Picture this: More than 100 gathered at the Castelar Elementary School auditorium for the monthly meeting of the Chinese Historical Society of Southern California on Wednesday night. It was special not just for the opportunity to soak in the highlights of SooHoo’s career that has resulted in thousands of impactful shots from Rose Bowls, Super Bowls, Lakers, Kings and Clippers as well as from a Space Shuttle launch in Florida.

But as SooHoo fielded questions from the audience after the showing four slideshows put to music, there was an abundance of pride at the way the SooHoo legacy continues to carry importance in the community.

More at this link.

Dodgers photographer Jon SooHoo during a press conference at Dodger Stadium, Wednesday. (Photo by Hans Gutknecht, Los Angeles Daily News/SCNG)

Dodgers photographer Jon SooHoo during a press conference at Dodger Stadium, Wednesday. (Photo by Hans Gutknecht, Los Angeles Daily News/SCNG)

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Weekly media notes version 01.12.17: What’s your POV of SBLI?

In addition to a column on Dodgers team photographer Jon SooHoo that posted today at DailyNews.com/sports, we have these notes of the week worth posting:

foxintelNFL

== Virtual reality, drones and 3D holograms are just some of the new-tech ways to make viewers feel as if they’re watching a sporting event from a new perspective, but it really depends on your point of view.
Exactly as Fox wants, as it officially announced Thursday a POV perspective technology that it will implement during the Feb. 5 Super Bowl in Houston that’s unlike anything ever shown during a live TV sporting event.
“(Former UCLA and NFL quarterback and current Fox game analyst) Troy Aikman saw this and said it’s the closest thing he’s ever seen that makes you feel as if you’re inside a helmet during a game,” said Fox Sports chief Eric Shanks during a media event in Pasadena on Wednesday.
Shanks said the Fox Sports Lab has been testing the Intel technology out all year in San Francisco and what they’re calling “Be The Player” allows a viewer to see a perspective from any player on the field without having a camera physically attached to them or their helmet.
“We tasked Intel to push their amazing Intel 360 Replay technology to the limit of what it could do, using their array of cameras circling the stadium to synthesize a player’s view on the field,” said Michael Davies, Fox Sports SVP of Field & Technical Operations, in a press release.“The cameras, backed up by a huge bank of Intel computing power, allow a moment to be recreated in 3D space, so that a ‘virtual camera’ can be placed at the player’s eye line — not unlike how limitless camera views can be created in video games.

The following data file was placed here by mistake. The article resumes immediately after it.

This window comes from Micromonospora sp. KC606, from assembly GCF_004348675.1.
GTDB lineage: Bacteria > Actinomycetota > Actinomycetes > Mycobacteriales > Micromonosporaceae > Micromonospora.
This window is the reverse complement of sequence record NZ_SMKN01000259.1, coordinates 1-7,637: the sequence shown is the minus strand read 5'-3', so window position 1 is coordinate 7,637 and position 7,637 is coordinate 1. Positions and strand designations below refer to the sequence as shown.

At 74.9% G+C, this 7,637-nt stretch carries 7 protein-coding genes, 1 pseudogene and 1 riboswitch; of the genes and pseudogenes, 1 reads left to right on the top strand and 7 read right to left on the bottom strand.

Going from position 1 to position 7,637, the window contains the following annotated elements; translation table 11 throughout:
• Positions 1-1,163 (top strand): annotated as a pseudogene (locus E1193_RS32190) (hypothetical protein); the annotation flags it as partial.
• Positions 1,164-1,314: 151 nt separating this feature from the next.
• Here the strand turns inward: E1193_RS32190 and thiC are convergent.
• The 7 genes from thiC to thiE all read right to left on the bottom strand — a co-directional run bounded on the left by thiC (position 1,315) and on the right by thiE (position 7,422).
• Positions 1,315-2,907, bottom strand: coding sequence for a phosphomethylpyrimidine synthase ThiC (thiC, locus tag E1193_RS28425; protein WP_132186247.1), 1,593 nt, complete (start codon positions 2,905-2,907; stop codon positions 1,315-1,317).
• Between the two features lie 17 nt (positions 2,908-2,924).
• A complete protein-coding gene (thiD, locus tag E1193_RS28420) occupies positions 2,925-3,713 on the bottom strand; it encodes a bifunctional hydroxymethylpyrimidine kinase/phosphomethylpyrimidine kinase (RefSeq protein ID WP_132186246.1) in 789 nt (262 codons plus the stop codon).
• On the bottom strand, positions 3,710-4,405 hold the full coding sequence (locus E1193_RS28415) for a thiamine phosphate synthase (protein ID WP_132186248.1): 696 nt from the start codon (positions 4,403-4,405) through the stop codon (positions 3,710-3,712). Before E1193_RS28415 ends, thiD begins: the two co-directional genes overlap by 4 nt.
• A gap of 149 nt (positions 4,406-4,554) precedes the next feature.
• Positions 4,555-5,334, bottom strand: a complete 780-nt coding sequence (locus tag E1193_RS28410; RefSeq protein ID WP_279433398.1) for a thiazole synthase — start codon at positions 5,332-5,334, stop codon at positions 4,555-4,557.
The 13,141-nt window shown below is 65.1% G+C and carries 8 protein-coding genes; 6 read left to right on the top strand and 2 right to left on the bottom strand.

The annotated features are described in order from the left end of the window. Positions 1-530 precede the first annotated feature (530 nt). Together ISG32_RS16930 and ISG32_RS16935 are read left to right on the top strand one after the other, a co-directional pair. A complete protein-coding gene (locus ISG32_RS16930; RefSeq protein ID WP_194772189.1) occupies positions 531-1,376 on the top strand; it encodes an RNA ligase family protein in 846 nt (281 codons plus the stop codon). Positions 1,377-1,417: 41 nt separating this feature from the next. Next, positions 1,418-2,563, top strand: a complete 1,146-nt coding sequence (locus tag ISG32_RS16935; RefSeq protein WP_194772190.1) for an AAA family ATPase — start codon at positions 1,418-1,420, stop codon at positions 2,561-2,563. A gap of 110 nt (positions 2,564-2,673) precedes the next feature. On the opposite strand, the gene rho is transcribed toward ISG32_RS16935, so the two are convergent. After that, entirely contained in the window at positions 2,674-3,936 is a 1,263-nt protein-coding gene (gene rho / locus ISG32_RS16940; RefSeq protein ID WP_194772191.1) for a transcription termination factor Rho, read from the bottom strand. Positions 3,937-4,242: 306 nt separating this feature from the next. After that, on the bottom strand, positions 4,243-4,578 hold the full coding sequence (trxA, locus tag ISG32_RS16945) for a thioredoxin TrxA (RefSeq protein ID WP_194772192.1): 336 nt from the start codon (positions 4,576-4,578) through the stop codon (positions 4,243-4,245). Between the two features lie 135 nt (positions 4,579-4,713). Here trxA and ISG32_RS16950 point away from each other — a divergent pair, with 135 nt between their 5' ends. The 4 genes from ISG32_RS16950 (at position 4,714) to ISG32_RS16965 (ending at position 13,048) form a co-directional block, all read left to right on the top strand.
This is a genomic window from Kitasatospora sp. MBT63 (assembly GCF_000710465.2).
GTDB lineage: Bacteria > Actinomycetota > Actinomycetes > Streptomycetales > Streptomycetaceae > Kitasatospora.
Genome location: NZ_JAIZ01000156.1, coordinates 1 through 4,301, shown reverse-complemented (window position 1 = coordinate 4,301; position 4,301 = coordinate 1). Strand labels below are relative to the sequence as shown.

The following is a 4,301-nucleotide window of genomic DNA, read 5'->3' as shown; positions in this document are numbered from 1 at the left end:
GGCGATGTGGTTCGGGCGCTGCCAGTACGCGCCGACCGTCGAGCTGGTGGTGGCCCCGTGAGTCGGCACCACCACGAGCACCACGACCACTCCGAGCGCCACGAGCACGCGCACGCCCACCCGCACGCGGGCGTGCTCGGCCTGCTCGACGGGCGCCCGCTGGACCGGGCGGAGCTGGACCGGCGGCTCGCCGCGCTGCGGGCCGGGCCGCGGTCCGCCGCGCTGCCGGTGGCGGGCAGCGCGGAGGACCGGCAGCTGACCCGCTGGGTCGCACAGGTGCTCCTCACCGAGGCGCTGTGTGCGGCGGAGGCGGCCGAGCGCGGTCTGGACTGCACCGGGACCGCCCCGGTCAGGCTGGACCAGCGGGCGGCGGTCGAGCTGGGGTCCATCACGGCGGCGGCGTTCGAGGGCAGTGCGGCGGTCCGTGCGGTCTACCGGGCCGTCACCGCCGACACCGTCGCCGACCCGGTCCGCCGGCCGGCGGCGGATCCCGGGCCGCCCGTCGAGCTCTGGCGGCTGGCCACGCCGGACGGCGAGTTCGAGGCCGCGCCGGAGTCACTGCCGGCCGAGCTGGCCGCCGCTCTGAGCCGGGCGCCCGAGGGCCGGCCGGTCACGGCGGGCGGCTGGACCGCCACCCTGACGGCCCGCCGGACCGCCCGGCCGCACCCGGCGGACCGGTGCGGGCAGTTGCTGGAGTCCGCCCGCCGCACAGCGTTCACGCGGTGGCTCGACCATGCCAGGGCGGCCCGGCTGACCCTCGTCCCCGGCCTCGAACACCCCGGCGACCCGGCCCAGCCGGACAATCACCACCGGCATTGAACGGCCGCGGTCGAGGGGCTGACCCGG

“From the beginning, seeing and breaking down the play from the player’s point of view is the undiscovered country of sports broadcasting. This broadcast enhancement is like no other — it literally brings the audience down to the viewpoint of the player at the critical decision-making moment. What other choices did he have?  Was his sight blocked?   It all looks much different from field level, and can assist our announcers in describing what actually happened on the field.”
Here’s a sample of what it will look like as a replay/educational feature during a game.
And a version of the story from a Boston angle.

== Now that we’re past the not-so-wild wildcard round, the schedule again for the NFL divisional playoff weekend:
Saturday:
= Seattle at Atlanta, 1:30 p.m., Channel 11 (Kevin Burkhardt, John Lynch)
= Houston at New England, 5:15 p.m., Channel 2 (Jim Nantz, Phil Simms)
Sunday:
= Green Bay at Dallas, 1:40 p.m., Channel 11 (Joe Buck, Troy Aikman)
= Pittsburgh at Kansas City, 5:20 p.m., Channel 4 (Al Michaels, Cris Collinsworth) Update: This was originally scheduled for 10 a.m. but was moved back by the NFL because of weather factors that gives the city more time to clear roads of snow.

Buck and Aikman have the noon NFC Championship for Fox on Jan. 22 with Nantz and Simms on the AFC Championship for CBS at 3:30 p.m.
Buck and Aikman are on the 51st Super Bowl on Feb. 5 at 3 p.m.

== Sunday is the 50th anniversary of the first “Super Bowl,” as it wasn’t called — the Jan. 15, 1967 NFL-AFL title game from the Coliseum that NBC and CBS jointly covered. What do you recall about watching it — or, if you lived in L.A., attempting to watch it through the blackout. Send your responses to thoffarth@scng.com. Thanks.

COLLEGE BASKETBALL: Continue reading